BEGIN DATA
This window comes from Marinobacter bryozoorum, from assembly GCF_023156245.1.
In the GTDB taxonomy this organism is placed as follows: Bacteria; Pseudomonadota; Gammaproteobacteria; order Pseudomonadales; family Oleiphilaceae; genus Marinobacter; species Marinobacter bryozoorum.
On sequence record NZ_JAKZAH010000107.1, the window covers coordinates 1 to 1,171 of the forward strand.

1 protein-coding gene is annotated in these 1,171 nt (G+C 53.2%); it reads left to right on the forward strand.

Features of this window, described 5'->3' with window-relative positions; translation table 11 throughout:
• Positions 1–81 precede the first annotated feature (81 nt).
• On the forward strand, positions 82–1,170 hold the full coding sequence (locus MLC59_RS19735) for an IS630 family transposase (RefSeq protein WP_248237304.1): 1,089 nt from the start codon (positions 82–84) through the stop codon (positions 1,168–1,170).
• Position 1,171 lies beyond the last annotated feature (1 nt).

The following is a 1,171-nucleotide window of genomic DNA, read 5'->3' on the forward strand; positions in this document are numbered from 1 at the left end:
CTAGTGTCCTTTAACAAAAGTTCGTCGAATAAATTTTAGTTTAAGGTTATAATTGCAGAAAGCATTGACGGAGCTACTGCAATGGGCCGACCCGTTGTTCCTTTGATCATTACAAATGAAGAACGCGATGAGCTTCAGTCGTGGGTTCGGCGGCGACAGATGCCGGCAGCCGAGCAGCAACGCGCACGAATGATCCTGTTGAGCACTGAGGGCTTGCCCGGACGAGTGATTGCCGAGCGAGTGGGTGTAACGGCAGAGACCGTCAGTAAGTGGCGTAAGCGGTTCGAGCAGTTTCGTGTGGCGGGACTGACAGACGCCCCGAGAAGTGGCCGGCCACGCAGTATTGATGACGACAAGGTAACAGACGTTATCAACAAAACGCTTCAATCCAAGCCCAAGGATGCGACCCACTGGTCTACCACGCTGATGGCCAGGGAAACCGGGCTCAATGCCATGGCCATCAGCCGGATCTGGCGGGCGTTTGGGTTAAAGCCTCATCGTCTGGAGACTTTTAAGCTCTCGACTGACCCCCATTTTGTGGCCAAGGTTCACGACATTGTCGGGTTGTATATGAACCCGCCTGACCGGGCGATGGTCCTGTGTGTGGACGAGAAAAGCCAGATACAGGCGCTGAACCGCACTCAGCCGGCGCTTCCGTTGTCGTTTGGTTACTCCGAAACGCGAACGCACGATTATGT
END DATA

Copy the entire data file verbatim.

This window comes from Marinobacter bryozoorum, from assembly GCF_023156245.1.
In the GTDB taxonomy this organism is placed as follows: Bacteria; Pseudomonadota; Gammaproteobacteria; order Pseudomonadales; family Oleiphilaceae; genus Marinobacter; species Marinobacter bryozoorum.
On sequence record NZ_JAKZAH010000107.1, the window covers coordinates 1 to 1,171 of the forward strand.

1 protein-coding gene is annotated in these 1,171 nt (G+C 53.2%); it reads left to right on the forward strand.

Features of this window, described 5'->3' with window-relative positions; translation table 11 throughout:
• Positions 1–81 precede the first annotated feature (81 nt).
• On the forward strand, positions 82–1,170 hold the full coding sequence (locus MLC59_RS19735) for an IS630 family transposase (RefSeq protein WP_248237304.1): 1,089 nt from the start codon (positions 82–84) through the stop codon (positions 1,168–1,170).
• Position 1,171 lies beyond the last annotated feature (1 nt).

The following is a 1,171-nucleotide window of genomic DNA, read 5'->3' on the forward strand; positions in this document are numbered from 1 at the left end:
CTAGTGTCCTTTAACAAAAGTTCGTCGAATAAATTTTAGTTTAAGGTTATAATTGCAGAAAGCATTGACGGAGCTACTGCAATGGGCCGACCCGTTGTTCCTTTGATCATTACAAATGAAGAACGCGATGAGCTTCAGTCGTGGGTTCGGCGGCGACAGATGCCGGCAGCCGAGCAGCAACGCGCACGAATGATCCTGTTGAGCACTGAGGGCTTGCCCGGACGAGTGATTGCCGAGCGAGTGGGTGTAACGGCAGAGACCGTCAGTAAGTGGCGTAAGCGGTTCGAGCAGTTTCGTGTGGCGGGACTGACAGACGCCCCGAGAAGTGGCCGGCCACGCAGTATTGATGACGACAAGGTAACAGACGTTATCAACAAAACGCTTCAATCCAAGCCCAAGGATGCGACCCACTGGTCTACCACGCTGATGGCCAGGGAAACCGGGCTCAATGCCATGGCCATCAGCCGGATCTGGCGGGCGTTTGGGTTAAAGCCTCATCGTCTGGAGACTTTTAAGCTCTCGACTGACCCCCATTTTGTGGCCAAGGTTCACGACATTGTCGGGTTGTATATGAACCCGCCTGACCGGGCGATGGTCCTGTGTGTGGACGAGAAAAGCCAGATACAGGCGCTGAACCGCACTCAGCCGGCGCTTCCGTTGTCGTTTGGTTACTCCGAAACGCGAACGCACGATTATGT